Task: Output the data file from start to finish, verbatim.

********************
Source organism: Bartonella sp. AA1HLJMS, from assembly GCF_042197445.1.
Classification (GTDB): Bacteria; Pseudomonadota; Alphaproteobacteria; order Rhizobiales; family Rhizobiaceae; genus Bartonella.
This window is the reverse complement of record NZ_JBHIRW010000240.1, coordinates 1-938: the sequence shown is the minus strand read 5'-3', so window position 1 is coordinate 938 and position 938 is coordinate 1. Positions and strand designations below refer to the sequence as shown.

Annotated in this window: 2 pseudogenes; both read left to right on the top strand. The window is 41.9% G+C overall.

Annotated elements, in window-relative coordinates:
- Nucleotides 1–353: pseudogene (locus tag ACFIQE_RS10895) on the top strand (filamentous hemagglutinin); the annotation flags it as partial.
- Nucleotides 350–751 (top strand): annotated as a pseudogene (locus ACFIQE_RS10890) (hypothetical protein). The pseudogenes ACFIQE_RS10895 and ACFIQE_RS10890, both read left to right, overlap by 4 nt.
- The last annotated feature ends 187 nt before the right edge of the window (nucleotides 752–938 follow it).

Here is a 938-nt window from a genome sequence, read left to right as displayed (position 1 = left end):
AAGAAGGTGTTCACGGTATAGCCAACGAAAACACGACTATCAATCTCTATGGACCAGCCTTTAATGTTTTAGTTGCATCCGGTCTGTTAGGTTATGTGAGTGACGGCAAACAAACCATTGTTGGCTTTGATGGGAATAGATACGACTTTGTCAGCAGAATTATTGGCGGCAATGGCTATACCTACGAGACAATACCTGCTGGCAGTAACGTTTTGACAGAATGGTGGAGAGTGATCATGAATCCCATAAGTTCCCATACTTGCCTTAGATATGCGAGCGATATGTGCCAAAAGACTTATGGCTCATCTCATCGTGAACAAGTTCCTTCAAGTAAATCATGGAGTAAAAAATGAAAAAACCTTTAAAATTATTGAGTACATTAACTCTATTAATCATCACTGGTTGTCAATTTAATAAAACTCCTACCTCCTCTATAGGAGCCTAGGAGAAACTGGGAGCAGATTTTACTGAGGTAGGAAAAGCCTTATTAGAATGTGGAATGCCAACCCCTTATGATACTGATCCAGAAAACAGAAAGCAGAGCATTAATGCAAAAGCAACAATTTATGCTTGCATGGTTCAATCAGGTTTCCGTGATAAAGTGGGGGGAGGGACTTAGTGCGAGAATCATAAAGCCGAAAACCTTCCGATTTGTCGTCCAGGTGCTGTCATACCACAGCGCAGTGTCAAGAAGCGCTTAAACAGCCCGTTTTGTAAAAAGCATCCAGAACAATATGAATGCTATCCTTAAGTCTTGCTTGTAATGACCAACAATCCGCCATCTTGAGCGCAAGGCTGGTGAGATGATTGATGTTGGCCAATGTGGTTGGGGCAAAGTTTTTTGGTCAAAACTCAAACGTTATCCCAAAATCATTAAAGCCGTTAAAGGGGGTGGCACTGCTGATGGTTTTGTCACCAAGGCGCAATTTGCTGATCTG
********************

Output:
Source organism: Bartonella sp. AA1HLJMS, from assembly GCF_042197445.1.
Classification (GTDB): Bacteria; Pseudomonadota; Alphaproteobacteria; order Rhizobiales; family Rhizobiaceae; genus Bartonella.
This window is the reverse complement of record NZ_JBHIRW010000240.1, coordinates 1-938: the sequence shown is the minus strand read 5'-3', so window position 1 is coordinate 938 and position 938 is coordinate 1. Positions and strand designations below refer to the sequence as shown.

Annotated in this window: 2 pseudogenes; both read left to right on the top strand. The window is 41.9% G+C overall.

Annotated elements, in window-relative coordinates:
- Nucleotides 1–353: pseudogene (locus tag ACFIQE_RS10895) on the top strand (filamentous hemagglutinin); the annotation flags it as partial.
- Nucleotides 350–751 (top strand): annotated as a pseudogene (locus ACFIQE_RS10890) (hypothetical protein). The pseudogenes ACFIQE_RS10895 and ACFIQE_RS10890, both read left to right, overlap by 4 nt.
- The last annotated feature ends 187 nt before the right edge of the window (nucleotides 752–938 follow it).

Here is a 938-nt window from a genome sequence, read left to right as displayed (position 1 = left end):
AAGAAGGTGTTCACGGTATAGCCAACGAAAACACGACTATCAATCTCTATGGACCAGCCTTTAATGTTTTAGTTGCATCCGGTCTGTTAGGTTATGTGAGTGACGGCAAACAAACCATTGTTGGCTTTGATGGGAATAGATACGACTTTGTCAGCAGAATTATTGGCGGCAATGGCTATACCTACGAGACAATACCTGCTGGCAGTAACGTTTTGACAGAATGGTGGAGAGTGATCATGAATCCCATAAGTTCCCATACTTGCCTTAGATATGCGAGCGATATGTGCCAAAAGACTTATGGCTCATCTCATCGTGAACAAGTTCCTTCAAGTAAATCATGGAGTAAAAAATGAAAAAACCTTTAAAATTATTGAGTACATTAACTCTATTAATCATCACTGGTTGTCAATTTAATAAAACTCCTACCTCCTCTATAGGAGCCTAGGAGAAACTGGGAGCAGATTTTACTGAGGTAGGAAAAGCCTTATTAGAATGTGGAATGCCAACCCCTTATGATACTGATCCAGAAAACAGAAAGCAGAGCATTAATGCAAAAGCAACAATTTATGCTTGCATGGTTCAATCAGGTTTCCGTGATAAAGTGGGGGGAGGGACTTAGTGCGAGAATCATAAAGCCGAAAACCTTCCGATTTGTCGTCCAGGTGCTGTCATACCACAGCGCAGTGTCAAGAAGCGCTTAAACAGCCCGTTTTGTAAAAAGCATCCAGAACAATATGAATGCTATCCTTAAGTCTTGCTTGTAATGACCAACAATCCGCCATCTTGAGCGCAAGGCTGGTGAGATGATTGATGTTGGCCAATGTGGTTGGGGCAAAGTTTTTTGGTCAAAACTCAAACGTTATCCCAAAATCATTAAAGCCGTTAAAGGGGGTGGCACTGCTGATGGTTTTGTCACCAAGGCGCAATTTGCTGATCTG